4. Having said this, I would also urge that we declared a moratorium on misleading talk about complete equality of medical care. This is technically not a realistic possibility, and in my view it is not a desirable objective as long as there is substantial inequality in the distribution of other goods and services. It would be most extraordinary if poor people, given an income subsidy, were to choose to bring themselves up to some common high level of medical care rather than to increase their consumption of a variety of goods and services. To arbitrarily impose this equality at the taxpayer's expense is to redistribute income in an extremely inefficient way. Moreover, insistence on equality may very well impede the development of the quantity and quality of medical care.

We can take a lesson from the field of higher education. In recent years there has been a tremendous increase in the demand for higher education, far greater than the increase in the demand for medical care. What has been the response of the higher education industry? On the whole, it has shown more adaptability and flexibility than has the medical care industry. There has been some crowding of existing institutions. There has been better use of facilities and personnel through trimester and quarter plans, and more intensive use of summer sessions. Some schools have expanded capacity. Perhaps most important of all, new insti. tutions of considerable variety and scope have been created. In particular, one should note the growth of junior colleges.

One reason why higher education was able to respond so quickly is that the industry is not fooling itself with slogans about "equality" and "high quality for all." No one in education pretends that Smalltown Junior College offers as good an education as does Harvard. There is an attempt to assure that everyone who wants higher education can get it in some form, and to some degree, and this guarantee is probably more reliable than the one currently offered for medical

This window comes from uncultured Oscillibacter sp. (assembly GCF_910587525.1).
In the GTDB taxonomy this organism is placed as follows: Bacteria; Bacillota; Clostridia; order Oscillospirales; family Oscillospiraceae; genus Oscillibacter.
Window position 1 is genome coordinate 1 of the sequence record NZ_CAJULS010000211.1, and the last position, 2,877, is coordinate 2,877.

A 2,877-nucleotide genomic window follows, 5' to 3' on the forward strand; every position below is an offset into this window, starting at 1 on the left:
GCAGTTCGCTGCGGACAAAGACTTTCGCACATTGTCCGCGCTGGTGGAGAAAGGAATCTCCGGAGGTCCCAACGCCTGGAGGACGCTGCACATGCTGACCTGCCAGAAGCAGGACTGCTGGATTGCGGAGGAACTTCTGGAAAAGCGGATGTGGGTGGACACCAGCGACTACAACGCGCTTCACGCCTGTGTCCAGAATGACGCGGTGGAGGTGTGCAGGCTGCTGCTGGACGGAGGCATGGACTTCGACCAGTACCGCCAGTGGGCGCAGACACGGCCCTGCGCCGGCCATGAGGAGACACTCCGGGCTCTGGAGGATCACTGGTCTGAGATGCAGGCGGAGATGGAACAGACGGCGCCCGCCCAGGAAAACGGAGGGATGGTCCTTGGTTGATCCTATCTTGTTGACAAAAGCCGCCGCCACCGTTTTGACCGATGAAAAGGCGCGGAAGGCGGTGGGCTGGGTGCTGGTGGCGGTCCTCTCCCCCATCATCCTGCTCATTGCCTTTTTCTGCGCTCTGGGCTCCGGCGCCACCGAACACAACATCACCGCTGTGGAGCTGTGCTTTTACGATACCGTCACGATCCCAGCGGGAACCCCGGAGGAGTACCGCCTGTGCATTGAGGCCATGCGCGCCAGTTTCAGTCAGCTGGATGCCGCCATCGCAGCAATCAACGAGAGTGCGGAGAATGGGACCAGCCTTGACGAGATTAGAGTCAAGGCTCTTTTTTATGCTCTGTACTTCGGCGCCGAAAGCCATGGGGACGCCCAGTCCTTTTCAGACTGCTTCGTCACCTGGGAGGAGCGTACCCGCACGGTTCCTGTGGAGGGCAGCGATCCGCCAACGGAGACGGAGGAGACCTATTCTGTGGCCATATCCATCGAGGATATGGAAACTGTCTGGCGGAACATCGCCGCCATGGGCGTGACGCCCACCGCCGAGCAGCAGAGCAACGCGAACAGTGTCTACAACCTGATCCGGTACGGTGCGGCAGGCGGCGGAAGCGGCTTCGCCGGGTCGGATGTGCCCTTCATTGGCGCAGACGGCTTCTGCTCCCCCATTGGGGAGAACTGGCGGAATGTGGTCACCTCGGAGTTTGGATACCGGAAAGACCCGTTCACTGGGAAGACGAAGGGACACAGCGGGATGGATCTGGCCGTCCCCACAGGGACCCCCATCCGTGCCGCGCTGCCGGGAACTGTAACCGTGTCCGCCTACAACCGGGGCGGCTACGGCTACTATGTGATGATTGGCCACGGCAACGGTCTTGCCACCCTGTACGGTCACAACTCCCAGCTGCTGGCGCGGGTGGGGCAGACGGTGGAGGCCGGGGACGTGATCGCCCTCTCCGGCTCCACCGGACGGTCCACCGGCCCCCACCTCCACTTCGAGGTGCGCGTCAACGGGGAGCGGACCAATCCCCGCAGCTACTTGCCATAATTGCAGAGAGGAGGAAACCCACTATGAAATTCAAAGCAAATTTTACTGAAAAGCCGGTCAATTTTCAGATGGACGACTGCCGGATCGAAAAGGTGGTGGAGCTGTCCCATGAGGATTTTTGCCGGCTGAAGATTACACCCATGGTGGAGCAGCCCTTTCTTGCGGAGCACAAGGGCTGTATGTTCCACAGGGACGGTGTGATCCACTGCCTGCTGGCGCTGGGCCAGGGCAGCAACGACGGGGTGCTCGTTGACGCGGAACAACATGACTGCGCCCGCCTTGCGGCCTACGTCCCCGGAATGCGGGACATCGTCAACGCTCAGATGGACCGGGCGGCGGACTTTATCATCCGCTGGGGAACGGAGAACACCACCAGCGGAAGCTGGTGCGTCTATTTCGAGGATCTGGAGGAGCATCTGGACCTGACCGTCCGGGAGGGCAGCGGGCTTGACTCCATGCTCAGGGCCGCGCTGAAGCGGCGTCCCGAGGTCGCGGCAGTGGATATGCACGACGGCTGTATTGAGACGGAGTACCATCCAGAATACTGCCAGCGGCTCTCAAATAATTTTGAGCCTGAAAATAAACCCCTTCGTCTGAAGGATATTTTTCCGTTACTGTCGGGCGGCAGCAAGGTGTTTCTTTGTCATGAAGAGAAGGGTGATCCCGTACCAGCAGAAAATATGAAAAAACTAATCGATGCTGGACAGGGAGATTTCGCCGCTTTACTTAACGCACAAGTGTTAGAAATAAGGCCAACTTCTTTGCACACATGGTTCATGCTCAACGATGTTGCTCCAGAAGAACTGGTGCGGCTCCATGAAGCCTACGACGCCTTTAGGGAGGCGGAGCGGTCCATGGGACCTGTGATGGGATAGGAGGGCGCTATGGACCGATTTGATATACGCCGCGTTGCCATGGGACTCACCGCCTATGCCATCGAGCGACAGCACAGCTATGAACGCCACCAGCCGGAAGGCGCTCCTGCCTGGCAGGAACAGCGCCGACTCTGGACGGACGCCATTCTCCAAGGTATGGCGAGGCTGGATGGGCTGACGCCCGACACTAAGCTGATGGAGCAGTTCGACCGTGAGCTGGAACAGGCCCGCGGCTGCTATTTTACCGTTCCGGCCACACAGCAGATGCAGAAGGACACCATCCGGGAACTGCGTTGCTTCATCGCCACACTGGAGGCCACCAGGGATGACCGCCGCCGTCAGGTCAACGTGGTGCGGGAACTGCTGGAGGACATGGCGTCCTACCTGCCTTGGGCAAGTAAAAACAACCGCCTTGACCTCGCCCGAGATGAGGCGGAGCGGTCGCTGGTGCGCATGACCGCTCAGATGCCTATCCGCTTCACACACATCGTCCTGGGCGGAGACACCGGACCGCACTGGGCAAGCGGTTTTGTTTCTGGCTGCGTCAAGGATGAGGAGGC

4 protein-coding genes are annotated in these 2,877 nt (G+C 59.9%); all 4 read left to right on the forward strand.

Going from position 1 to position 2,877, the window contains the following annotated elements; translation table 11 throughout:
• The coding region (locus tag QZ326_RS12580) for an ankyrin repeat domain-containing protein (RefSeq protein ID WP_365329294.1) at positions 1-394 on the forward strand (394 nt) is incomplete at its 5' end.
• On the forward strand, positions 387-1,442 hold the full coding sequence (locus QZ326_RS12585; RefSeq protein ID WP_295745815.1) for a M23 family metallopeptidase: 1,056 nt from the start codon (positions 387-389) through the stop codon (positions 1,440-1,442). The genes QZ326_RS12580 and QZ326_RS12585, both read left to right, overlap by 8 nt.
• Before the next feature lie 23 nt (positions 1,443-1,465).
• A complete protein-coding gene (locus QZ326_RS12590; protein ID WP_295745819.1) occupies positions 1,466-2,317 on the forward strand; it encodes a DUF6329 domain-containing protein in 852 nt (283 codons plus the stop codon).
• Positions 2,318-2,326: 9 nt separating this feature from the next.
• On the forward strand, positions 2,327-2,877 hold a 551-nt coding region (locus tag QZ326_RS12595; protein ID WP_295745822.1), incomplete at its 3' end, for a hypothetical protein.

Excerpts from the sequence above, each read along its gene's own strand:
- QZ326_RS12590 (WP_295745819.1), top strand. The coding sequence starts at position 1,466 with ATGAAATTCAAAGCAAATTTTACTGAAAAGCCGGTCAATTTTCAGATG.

5. My final suggestion-almost plea-is for us to remember that what we are really concerned with is health-not costs as such, and not medical care as such. My reading of the health literature leaves me with the impression that the greatest potential for improving the health of the American people is not to be found in increasing the number of physicians, or in forcing them into groups, or even in increasing hospital productivity, but is to be found in what people do and don't do, to and for themsleves. With so much attention given to medical care, and so little to health education and individual responsibility for personal health, we run the danger of pandering to the understandable urge to buy a quick solution to a difficult problem. “Eat, drink, and be merry" runs the refrain. "Smoke two packs a day.” “Engage in every physical and emotional excess known to man, for tomorrow you can come to Dr. Squash and have it all taken care of in two easy visits." (Some would add "at government expense.") Do we really believe that if only there are enough Dr. Squashes, or if only they practice in groups, everything will turn out all right? Let me express some doubts. I am impressed with Douglas Colman's recent observation, “Positive health is not something that one human can hand to or require of another. Positive health can be achieved only through intelligent effort on the part of each individual. Absent